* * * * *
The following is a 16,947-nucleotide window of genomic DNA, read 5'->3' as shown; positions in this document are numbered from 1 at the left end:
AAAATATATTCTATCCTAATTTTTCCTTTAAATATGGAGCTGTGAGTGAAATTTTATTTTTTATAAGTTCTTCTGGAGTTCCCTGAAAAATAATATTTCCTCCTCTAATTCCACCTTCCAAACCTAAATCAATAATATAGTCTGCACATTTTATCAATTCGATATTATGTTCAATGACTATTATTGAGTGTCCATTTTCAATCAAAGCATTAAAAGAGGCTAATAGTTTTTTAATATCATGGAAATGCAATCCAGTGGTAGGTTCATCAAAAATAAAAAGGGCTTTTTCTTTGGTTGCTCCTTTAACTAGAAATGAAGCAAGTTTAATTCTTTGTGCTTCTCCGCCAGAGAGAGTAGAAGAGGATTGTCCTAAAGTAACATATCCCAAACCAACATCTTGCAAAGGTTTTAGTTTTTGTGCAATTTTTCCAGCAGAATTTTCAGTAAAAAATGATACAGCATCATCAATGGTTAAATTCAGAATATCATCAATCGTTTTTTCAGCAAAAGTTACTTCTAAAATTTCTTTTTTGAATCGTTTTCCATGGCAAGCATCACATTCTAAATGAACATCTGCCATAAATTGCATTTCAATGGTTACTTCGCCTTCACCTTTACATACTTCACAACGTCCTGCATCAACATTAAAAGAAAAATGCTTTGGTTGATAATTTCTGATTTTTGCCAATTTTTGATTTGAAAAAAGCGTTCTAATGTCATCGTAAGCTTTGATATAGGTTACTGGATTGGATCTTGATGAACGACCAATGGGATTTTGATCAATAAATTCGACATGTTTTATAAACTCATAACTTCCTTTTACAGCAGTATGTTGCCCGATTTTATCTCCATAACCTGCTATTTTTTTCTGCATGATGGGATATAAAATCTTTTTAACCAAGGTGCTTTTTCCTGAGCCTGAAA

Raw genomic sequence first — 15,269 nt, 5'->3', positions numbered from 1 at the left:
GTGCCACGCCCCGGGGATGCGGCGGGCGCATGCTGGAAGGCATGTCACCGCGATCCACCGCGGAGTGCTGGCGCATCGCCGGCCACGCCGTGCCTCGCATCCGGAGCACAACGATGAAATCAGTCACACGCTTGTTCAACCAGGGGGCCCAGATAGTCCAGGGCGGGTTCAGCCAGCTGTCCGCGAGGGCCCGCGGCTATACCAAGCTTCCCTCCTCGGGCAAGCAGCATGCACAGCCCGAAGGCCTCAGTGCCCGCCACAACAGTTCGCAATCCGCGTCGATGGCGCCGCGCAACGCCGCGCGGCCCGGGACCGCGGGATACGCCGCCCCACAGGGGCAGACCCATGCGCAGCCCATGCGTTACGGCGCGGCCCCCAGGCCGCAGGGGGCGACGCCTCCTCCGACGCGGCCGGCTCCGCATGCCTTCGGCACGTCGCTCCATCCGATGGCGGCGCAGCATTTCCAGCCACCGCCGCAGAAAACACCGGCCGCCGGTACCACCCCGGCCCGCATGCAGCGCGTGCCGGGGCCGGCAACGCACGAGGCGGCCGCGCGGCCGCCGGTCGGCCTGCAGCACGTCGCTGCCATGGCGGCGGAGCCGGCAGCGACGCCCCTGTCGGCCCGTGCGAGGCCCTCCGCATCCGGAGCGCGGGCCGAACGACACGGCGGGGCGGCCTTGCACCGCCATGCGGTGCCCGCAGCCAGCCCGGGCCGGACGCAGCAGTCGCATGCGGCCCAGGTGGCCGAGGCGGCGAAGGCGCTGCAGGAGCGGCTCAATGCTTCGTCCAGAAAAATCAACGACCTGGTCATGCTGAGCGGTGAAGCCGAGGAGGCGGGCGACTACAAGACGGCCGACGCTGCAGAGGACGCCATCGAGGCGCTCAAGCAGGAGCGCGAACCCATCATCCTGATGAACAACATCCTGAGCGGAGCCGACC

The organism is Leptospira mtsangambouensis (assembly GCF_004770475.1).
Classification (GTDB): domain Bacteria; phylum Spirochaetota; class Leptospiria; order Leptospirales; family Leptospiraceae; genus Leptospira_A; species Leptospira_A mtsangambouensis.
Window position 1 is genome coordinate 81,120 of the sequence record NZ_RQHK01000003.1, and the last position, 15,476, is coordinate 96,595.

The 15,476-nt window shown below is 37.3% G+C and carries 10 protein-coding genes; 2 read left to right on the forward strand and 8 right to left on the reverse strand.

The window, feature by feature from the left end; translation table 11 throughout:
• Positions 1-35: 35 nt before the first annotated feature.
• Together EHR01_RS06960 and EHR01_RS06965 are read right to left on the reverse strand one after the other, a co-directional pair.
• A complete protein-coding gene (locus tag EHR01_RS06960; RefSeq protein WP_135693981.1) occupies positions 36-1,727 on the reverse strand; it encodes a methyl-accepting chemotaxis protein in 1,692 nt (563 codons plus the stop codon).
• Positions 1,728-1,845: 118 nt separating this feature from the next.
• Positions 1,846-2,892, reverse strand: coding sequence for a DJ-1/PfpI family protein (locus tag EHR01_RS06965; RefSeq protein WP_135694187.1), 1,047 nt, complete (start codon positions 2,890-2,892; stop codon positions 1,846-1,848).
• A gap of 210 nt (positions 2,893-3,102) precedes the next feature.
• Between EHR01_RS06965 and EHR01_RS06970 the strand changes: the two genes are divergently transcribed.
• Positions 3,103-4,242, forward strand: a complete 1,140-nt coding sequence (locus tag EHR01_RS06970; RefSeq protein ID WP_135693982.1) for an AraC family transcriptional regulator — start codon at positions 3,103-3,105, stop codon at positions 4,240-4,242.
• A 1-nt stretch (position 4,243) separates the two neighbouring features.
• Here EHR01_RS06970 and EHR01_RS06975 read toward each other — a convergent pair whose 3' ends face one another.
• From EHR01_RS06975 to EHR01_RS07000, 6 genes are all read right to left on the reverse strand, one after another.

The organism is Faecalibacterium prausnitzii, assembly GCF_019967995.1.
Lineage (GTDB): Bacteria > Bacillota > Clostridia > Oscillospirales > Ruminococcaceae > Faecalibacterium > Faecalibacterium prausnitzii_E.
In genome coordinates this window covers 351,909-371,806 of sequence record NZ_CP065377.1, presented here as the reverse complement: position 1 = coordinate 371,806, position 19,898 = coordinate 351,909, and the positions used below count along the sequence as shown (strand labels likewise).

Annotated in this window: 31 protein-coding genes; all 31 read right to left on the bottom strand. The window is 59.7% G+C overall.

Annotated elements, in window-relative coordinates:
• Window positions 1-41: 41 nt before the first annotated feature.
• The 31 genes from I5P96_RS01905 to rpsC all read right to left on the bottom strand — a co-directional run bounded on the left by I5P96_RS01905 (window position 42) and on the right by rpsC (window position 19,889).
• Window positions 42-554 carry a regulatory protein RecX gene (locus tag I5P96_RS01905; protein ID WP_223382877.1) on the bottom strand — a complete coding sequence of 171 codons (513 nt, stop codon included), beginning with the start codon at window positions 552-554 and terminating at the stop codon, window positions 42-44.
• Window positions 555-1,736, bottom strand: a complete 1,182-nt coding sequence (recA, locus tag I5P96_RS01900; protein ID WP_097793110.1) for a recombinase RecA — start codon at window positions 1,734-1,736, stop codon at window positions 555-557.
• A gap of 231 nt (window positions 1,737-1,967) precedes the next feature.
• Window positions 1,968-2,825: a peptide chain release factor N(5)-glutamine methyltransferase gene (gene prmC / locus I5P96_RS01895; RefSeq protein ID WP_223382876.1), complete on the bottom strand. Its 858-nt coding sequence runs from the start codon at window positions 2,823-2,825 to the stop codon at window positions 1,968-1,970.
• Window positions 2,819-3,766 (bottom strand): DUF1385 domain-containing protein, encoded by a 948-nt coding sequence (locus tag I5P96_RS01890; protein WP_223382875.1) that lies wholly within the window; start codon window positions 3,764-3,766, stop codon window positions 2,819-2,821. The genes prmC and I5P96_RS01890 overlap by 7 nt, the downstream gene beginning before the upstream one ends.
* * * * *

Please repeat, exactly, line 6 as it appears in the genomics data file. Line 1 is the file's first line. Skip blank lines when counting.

Classification (GTDB): domain Bacteria; phylum Spirochaetota; class Leptospiria; order Leptospirales; family Leptospiraceae; genus Leptospira_A; species Leptospira_A mtsangambouensis.